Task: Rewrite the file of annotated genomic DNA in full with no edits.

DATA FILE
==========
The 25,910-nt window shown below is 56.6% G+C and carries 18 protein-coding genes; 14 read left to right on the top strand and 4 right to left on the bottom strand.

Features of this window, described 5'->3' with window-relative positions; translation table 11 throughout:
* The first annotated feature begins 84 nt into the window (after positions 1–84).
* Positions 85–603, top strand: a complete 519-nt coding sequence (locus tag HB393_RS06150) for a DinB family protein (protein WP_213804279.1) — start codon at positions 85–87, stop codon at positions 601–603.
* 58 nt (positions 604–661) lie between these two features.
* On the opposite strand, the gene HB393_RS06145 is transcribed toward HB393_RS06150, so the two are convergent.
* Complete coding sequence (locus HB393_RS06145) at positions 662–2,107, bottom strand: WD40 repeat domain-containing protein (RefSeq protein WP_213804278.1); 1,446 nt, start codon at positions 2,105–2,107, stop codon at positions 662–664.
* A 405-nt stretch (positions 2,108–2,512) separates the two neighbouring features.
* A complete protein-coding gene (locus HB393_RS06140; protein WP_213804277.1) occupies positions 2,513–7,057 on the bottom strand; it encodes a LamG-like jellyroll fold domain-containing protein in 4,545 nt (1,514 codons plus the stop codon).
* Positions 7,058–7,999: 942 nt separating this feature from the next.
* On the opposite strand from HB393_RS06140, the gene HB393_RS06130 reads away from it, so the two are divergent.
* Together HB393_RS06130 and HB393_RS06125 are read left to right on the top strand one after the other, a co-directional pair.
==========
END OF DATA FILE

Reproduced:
The 25,910-nt window shown below is 56.6% G+C and carries 18 protein-coding genes; 14 read left to right on the top strand and 4 right to left on the bottom strand.

Features of this window, described 5'->3' with window-relative positions; translation table 11 throughout:
* The first annotated feature begins 84 nt into the window (after positions 1–84).
* Positions 85–603, top strand: a complete 519-nt coding sequence (locus tag HB393_RS06150) for a DinB family protein (protein WP_213804279.1) — start codon at positions 85–87, stop codon at positions 601–603.
* 58 nt (positions 604–661) lie between these two features.
* On the opposite strand, the gene HB393_RS06145 is transcribed toward HB393_RS06150, so the two are convergent.
* Complete coding sequence (locus HB393_RS06145) at positions 662–2,107, bottom strand: WD40 repeat domain-containing protein (RefSeq protein WP_213804278.1); 1,446 nt, start codon at positions 2,105–2,107, stop codon at positions 662–664.
* A 405-nt stretch (positions 2,108–2,512) separates the two neighbouring features.
* A complete protein-coding gene (locus HB393_RS06140; protein WP_213804277.1) occupies positions 2,513–7,057 on the bottom strand; it encodes a LamG-like jellyroll fold domain-containing protein in 4,545 nt (1,514 codons plus the stop codon).
* Positions 7,058–7,999: 942 nt separating this feature from the next.
* On the opposite strand from HB393_RS06140, the gene HB393_RS06130 reads away from it, so the two are divergent.
* Together HB393_RS06130 and HB393_RS06125 are read left to right on the top strand one after the other, a co-directional pair.